Wednesday, September 05, 2007

(PROGRESS) Green Taxes

Is this eco-idea working too well?
Green taxes 'are making billions'

Brits are paying a tax that cuts their pollution, gives the planet's ecosystem a chance to recover, and fills the public treasury to full. Is that a problem? Some businesses think so. But the solution need not mean reducing the tax; it could mean: share the revenue; just like businesses pay dividends, so could government.

BBC International, 3 September 2007

The Taxpayers' Alliance says some businesses are suffering unfairly. The government is raising billions of pounds more in green taxes than it needs to remove the UK's "carbon footprint", a report says.
The Taxpayers' Alliance said emissions in 2005 had done damage worth an estimated £11.7bn, but green taxes and charges in that year had made £21.9bn.

It claimed ministers were "cynically" raising revenue rather than using the money to improve the environment.

But the Treasury said the pressure group's claims were "ridiculous".


But the Taxpayers' Alliance said the £11.7bn figure covered the "social cost" of climate change to the world, such as weather changes and related disasters.

It added that UK green taxes should not exceed this figure.

The group also said that, on average, UK households were "over-paying" £400 a year.

Fuel duty and vehicle excise duty were between 30 and 40 times higher than the level needed to cover estimates of the social cost of CO2 emissions.

The doubling of Air Passenger Duty, announced in last year's pre-Budget report, was actually likely to have increased total emissions from air travel, creating incentives for longer flights, the report added.

Meanwhile, it said the landfill tax was raising up to £620m more than was needed to meet the social costs of methane emissions from landfill.

Corin Taylor, research director of the TaxPayers' Alliance, said: "Green taxes and charges impose substantial costs on, amongst others, northern manufacturers and the NHS.

"Green taxes in the UK are already well in excess of the level they need to be to meet the academic estimates of the social costs of carbon emissions.


"Every household is paying more than £400 extra in tax every year because green taxes are set too high.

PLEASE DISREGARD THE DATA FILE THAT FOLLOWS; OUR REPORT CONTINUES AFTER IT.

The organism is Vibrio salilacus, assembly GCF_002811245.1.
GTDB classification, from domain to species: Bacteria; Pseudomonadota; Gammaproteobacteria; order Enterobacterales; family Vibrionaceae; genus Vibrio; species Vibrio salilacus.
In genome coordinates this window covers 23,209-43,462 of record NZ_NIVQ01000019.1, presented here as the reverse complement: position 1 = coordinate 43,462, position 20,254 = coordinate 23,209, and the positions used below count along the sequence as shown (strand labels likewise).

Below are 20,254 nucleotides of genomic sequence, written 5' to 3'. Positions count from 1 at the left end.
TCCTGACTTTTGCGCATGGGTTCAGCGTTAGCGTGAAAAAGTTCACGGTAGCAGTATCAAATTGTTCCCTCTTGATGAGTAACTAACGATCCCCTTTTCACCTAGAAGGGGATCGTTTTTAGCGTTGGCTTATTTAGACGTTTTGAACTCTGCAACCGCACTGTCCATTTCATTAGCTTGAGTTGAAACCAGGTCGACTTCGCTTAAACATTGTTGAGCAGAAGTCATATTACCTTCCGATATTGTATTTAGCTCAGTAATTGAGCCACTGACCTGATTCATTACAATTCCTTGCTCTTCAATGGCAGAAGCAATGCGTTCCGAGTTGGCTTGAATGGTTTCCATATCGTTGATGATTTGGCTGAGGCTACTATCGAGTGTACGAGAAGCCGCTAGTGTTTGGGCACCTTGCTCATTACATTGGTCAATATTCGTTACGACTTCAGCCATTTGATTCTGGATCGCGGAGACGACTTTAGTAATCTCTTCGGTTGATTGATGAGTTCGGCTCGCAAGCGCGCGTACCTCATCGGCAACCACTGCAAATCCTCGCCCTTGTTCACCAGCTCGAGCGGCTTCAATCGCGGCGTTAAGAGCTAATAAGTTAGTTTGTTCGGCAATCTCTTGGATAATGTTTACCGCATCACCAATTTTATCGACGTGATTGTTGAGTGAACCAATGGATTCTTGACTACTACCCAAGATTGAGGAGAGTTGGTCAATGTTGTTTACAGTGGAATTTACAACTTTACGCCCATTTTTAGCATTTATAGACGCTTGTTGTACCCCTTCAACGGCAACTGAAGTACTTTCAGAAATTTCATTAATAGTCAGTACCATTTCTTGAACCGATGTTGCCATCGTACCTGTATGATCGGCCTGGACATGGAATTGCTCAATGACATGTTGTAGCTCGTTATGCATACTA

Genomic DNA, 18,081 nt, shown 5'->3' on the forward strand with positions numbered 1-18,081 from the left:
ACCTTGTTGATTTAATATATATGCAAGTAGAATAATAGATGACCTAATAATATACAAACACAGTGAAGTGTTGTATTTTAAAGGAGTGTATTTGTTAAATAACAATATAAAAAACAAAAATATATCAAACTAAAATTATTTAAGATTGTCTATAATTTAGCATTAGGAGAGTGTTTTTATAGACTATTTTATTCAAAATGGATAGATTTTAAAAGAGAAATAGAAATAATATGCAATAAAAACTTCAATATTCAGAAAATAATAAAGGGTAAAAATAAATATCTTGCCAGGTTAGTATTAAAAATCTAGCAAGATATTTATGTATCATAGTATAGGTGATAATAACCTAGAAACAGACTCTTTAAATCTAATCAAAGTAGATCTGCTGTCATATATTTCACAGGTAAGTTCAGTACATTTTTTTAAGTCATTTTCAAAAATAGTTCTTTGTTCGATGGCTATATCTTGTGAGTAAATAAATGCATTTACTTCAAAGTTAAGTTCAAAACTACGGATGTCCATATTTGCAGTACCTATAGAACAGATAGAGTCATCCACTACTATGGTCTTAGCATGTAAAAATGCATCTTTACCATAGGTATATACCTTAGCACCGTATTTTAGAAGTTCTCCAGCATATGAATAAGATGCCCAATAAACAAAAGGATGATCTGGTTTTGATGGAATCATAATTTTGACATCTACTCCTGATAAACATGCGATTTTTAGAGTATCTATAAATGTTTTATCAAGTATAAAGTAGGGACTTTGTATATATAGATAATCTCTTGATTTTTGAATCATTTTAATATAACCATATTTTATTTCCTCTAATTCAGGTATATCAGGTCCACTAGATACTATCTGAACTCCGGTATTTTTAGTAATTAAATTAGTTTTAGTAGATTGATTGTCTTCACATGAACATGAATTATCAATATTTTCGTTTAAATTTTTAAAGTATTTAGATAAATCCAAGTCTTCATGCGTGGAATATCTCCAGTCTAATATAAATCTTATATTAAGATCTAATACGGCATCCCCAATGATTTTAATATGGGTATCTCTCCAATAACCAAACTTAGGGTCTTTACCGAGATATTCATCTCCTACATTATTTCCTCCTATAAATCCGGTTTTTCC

"UK taxpayers are already more than doing their bit to pay for the costs of pollution and additional green taxes would be completely unjustified."

But a Treasury spokesman said: "The government's definition of environmental taxes includes those taxes that are designed to primarily have an environmental impact -- the climate change levy, aggregates levy and landfill tax.

"We make clear, for example, when setting fuel duty rates that the Government takes into account a range of factors, including costs of motoring such as congestion, and the need to maintain sound public finances.

"It is ridiculous to argue that the government is failing against its environmental objectives. The UK is one of a few countries on course to meet its Kyoto commitments. By 2010 we will have met it almost twice over - cutting greenhouse gas emissions by more than 20%."

A spokesman said: "In arguing against these taxes, the Taxpayers' Alliance are being doubly dangerous -- it would mean cuts to public services, schools and hospitals, as well as higher carbon emissions leading to accelerated climate change."


We here at The Progress Report note that not only may the Kyoto targets be set too low but also that there's another way to resolve the issue of having "too much" public revenue -- that is, the government could share it among citizens, paying out the surplus as a dividend to residents or registered voters, much as Alaska does with oil revenue. Indeed, government would be rolling in revenue were it to charge -- at full market value -- all polluters, all depleters, and in general all users of Mother Nature. Getting this Citizens Dividend, people could get by with much less governmental service, and government, by recovering so much of this natural value, could lose the counterproductive taxes on earnings, enterprise, and buildings yet still do its job. Bottom line, don't charge people for the value they create but for the values they take. Then share the revenue raised

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